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Menghai Palace Tribute Ripened Pu-erh Cake Tea 2011

Sweet and thick, glutinous rice and woody aroma

$3.50
Ship from U.S. Warehouse (2-5 days delivery)
Menghai Palace Tribute Ripened Pu-erh Cake Tea 2011

Sweet and thick, glutinous rice and woody aroma

Categories:
TeaPu-erhNew
Summary
Origin:

Menghai County, Xishuangbanna, Yunnan Province, China

Harvest Date:

April, 2011

Production Date:

August 25, 2016

Plucking Standard:

One bud with one leaf

Weight:

357g

Dry Leaf: 

Round and well-shaped cake, the surface and inside

of the cake are full of golden tips

Aroma: 

Aged and glutinous rice aroma, woody fragrance

Liquor: 

Bright and clear dark red

Taste: 

Taste mellow and thick, sweet and smooth with high viscosity

Tea Bush:

Yunnan large-leaf tea bush species

Tea Garden:

Man Xin Long Tea Garden (about 1600-1800m)

Caffeine:

Low caffeine (less than 10% of a cup of coffee)

Storage:

Store in cool, dry place away from sunlight; keep ventilated

Shelf Life:

The aged the better

Angel's Comment:

This is an award-winning tea, with thick and sweet tea liquid, worth trying!

The raw material of this ripened Pu-erh cake was plucked in 2011 and selected from Yunnan large-leaf tea trees over 300 years old, delicate and tender with obvious golden tips. They were pressed into cakes in 2016 and won the silver prize at the Guangzhou International Tea Expo. After several years of aging, the dry leaves are full of Chen Xiang (aged aroma) and also have light woody fragrance. The tea liquid is clean and bright, with glutinous rice fragrance and sweet fragrance intertwined; taste thick and mellow, sweet and smooth. After drinking, the sweet and honey scents will linger in the cup and tea pitcher.

Recommend Brewing Method

Cup Method

Chinese Gongfu Method

Teacup: 12oz / 355ml Gaiwan: 3.8oz / 110ml
212℉ / 100℃ 212℉ / 100℃
5g Tea 10g Tea
Brewing time: 5 - 8 mins 10 steeps: rinse 2 times, 8s, 8s, 10s, 10s, 20s, 20s, 25s, 35s, 70s, 100s
      Rinse time is 5 seconds
Tea Garden

Man Xin Long stockaded village is located in Bulang Shan entirely surrounded by forests and at an elevation of 1800 meters. The Bulang nationality here migrated over two hundred years ago, and planted the original tea trees along the nearby 150 mu of hillsides during that time.

Man Xin Long stockaded village
Picking tea leaves on the high tea tree

In the tea grove, tea farmers are picking tea leaves on the high tea tree.

Origin

Bulang Mountain sits in Menghai County of Xishuangbanna, Yunnan, and is a famous area of pu-erh production. This mountain houses the largest concentration of ancient tea trees within a 100,000-hectare area.

The mountain rolls and stretches across Menghai, with deep valleys cutting through hills that can reach up to 1216 meters on average, with the highest point, Sanduo Peak, rising almost 2100m above sea level. Bulang Mountain experiences a subtropical monsoon climate, with abundant sunlight and rainfall of about 1374mm per year, and the average temperature between 18 and 21℃. There is little risk of frost here, and the season for it is also short; during the spring and winter a heavy fog blankets the mountain, while the summer and autumn months are often overcast and rainy.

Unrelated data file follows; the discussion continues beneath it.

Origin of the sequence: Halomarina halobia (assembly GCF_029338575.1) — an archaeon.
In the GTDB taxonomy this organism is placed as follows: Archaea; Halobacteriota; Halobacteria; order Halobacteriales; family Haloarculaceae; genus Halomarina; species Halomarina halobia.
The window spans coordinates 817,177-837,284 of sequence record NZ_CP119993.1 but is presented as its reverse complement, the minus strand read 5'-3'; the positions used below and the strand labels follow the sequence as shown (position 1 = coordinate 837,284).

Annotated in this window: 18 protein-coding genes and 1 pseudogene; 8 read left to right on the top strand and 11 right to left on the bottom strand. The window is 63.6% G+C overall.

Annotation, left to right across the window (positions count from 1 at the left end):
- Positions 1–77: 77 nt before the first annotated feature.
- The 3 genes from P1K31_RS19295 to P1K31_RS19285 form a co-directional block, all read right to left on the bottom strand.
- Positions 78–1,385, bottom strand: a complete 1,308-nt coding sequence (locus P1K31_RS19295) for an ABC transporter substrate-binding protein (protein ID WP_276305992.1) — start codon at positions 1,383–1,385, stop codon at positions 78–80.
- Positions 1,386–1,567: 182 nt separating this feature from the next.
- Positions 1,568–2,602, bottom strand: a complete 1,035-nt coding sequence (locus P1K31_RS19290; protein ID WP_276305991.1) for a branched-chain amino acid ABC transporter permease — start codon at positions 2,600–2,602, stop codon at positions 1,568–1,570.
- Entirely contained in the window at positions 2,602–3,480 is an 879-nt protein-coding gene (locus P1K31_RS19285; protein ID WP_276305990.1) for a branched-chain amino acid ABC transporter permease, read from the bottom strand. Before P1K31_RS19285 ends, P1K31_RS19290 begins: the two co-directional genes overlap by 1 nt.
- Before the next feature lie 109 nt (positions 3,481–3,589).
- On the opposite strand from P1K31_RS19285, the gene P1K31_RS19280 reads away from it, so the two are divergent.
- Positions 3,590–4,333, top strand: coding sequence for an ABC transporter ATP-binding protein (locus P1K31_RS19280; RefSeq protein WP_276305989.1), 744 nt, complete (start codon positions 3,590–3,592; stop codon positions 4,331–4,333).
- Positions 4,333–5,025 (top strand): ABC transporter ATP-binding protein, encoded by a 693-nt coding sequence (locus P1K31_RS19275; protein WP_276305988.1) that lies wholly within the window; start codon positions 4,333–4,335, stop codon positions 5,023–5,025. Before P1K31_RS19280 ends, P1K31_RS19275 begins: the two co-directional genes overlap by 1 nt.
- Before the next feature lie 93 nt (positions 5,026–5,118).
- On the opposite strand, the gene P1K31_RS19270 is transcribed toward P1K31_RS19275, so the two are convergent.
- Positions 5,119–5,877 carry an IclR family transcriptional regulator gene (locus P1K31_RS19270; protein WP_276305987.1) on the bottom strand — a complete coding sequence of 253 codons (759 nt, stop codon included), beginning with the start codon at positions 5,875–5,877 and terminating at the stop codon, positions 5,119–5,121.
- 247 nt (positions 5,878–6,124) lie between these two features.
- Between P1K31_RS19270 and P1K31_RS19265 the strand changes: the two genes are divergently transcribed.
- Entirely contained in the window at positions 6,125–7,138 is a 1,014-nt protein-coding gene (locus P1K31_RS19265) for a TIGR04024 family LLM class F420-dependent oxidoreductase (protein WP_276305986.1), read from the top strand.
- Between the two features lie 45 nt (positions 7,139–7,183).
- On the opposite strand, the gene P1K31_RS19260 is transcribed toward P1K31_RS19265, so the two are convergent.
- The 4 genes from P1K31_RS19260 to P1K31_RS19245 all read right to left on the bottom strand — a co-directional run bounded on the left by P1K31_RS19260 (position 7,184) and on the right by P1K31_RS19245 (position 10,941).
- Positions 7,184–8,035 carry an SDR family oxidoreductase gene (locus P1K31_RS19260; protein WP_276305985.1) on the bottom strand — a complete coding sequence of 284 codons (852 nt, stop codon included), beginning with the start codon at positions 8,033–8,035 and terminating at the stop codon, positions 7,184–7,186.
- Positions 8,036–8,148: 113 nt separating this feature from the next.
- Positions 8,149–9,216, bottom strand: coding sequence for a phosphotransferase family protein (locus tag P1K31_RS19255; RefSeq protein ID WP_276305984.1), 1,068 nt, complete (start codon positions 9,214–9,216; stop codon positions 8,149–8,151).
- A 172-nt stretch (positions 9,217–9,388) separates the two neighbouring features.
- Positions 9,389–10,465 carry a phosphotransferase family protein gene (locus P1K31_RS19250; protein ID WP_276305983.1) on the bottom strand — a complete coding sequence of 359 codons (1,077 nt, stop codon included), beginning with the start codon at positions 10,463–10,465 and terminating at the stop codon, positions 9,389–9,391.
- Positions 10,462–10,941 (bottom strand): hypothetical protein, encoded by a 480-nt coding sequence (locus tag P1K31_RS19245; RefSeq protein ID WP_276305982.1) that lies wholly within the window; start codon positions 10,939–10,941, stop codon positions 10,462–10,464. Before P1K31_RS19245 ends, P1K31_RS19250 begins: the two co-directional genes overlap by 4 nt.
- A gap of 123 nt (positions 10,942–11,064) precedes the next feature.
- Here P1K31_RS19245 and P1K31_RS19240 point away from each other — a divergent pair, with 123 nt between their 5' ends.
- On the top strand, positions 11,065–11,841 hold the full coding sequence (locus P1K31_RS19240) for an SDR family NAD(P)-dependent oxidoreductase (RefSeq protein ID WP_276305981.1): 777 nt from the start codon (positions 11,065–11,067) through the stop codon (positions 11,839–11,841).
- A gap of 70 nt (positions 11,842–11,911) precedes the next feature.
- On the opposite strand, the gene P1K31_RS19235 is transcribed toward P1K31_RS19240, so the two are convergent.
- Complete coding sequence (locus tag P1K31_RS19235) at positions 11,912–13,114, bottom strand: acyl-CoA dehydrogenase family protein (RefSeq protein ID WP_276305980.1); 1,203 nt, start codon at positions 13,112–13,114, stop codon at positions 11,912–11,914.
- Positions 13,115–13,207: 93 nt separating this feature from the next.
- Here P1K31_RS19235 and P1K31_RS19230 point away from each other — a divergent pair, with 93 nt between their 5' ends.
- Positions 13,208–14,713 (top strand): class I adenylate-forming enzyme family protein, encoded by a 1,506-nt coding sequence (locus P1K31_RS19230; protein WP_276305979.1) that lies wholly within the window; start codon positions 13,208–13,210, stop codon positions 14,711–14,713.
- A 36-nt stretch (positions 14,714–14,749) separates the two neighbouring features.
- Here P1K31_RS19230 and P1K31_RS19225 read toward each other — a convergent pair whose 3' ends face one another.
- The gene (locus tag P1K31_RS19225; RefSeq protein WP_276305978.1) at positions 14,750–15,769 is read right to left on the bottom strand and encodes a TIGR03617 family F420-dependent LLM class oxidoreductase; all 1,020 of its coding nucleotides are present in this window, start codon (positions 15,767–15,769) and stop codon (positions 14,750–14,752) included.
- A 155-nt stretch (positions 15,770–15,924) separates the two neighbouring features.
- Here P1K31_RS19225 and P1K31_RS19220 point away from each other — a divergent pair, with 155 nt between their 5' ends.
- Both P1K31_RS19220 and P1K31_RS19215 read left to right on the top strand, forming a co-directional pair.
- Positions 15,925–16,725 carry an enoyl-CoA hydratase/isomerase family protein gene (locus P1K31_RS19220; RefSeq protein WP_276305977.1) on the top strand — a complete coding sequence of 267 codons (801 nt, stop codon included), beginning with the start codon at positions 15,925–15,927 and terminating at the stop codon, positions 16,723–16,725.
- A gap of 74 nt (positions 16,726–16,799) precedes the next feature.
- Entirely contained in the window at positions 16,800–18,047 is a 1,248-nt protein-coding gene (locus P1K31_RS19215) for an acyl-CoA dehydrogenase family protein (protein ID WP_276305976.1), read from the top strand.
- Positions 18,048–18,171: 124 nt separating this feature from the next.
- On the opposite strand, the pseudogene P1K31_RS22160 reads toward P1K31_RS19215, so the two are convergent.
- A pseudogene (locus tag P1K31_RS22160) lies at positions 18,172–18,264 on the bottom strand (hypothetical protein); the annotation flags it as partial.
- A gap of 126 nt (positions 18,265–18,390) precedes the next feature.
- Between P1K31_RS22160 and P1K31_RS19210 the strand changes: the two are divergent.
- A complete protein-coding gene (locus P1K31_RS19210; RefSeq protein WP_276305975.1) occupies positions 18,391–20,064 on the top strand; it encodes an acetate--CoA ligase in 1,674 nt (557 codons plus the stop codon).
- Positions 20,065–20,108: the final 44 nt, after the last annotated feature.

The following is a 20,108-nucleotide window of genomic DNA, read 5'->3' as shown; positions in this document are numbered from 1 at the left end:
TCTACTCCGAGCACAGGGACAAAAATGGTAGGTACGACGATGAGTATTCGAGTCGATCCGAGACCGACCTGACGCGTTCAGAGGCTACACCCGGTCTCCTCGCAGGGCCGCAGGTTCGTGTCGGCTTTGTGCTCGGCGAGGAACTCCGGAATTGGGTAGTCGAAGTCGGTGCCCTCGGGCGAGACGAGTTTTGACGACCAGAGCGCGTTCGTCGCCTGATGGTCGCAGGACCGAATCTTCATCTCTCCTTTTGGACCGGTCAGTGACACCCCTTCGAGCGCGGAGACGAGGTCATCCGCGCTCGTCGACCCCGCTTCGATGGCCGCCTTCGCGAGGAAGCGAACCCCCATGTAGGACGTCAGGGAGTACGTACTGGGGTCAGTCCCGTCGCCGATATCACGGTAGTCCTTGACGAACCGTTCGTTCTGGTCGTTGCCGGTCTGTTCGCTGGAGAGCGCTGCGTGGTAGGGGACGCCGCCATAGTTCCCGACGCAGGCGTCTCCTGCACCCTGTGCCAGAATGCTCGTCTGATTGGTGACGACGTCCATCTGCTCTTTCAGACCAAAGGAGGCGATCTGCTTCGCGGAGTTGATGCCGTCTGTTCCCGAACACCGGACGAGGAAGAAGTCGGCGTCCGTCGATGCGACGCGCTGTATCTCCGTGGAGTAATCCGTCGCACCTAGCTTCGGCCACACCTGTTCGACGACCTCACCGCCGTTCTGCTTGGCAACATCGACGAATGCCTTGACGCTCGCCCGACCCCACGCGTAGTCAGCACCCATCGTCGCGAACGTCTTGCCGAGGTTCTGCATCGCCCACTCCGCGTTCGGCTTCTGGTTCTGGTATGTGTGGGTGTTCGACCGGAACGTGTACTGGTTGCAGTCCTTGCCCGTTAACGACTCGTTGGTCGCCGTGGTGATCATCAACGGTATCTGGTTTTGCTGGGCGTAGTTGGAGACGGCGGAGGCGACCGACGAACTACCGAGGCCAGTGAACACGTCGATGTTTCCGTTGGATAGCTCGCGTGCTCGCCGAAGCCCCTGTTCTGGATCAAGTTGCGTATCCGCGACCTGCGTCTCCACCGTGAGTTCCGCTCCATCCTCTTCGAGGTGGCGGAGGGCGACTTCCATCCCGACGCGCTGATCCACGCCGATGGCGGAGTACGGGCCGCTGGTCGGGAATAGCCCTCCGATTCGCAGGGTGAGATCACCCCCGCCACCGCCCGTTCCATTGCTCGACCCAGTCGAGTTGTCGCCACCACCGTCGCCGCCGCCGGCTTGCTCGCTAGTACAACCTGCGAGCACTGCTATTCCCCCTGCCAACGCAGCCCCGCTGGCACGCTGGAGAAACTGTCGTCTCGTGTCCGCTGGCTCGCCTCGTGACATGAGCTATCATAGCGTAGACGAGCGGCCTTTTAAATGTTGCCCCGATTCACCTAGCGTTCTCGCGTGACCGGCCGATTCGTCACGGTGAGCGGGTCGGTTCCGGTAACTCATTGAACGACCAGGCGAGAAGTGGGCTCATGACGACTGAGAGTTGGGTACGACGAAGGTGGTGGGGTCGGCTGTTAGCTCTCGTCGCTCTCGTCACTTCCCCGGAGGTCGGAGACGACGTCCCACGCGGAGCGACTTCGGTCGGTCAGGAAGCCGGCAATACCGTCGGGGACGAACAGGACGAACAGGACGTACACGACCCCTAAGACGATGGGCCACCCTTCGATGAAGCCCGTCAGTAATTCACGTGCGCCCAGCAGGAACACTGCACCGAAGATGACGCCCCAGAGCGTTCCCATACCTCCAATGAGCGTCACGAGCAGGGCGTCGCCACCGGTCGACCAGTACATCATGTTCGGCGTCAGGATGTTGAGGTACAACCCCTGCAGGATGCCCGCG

Map of Yunnan,Bulang Mountain

Tea Bush

Native to Menghai County in Xishuangbanna, the Menghai large-leaf tea species was rated as the most improved national variety in 1984. It grows up to 7m tall in the wild with bold green leaves noticeably larger than more common varieties, and the buds of this species are yellowish-green and coated in fuzz. The leaves are high in phytochemicals, with one bud and two leaves containing 2.3% amino acids, 32.8% polyphenolic compounds, 4.1% caffeine, and 18.2% catechinic acid. Because of this, pu-erh tea made from this species is high in quality, rich yet soft in taste, and maintains a full-bodied essence.

tea tree

History

Pu-erh is one of the oldest types of tea in China with a history stretching back over 1700 years to the Eastern Han Dynasty, when the tea was called Jing Cha. It is named after the town of Pu’er in Yunnan province, which was originally the early trading center for this tea. In early history pu-erh was used as a bartering currency in southwest China, with the famed Cha Ma Gu Dao, the Tea Horse Road, being built for the purpose of transporting this tea through the Himalayas to other countries and areas in Tibet.

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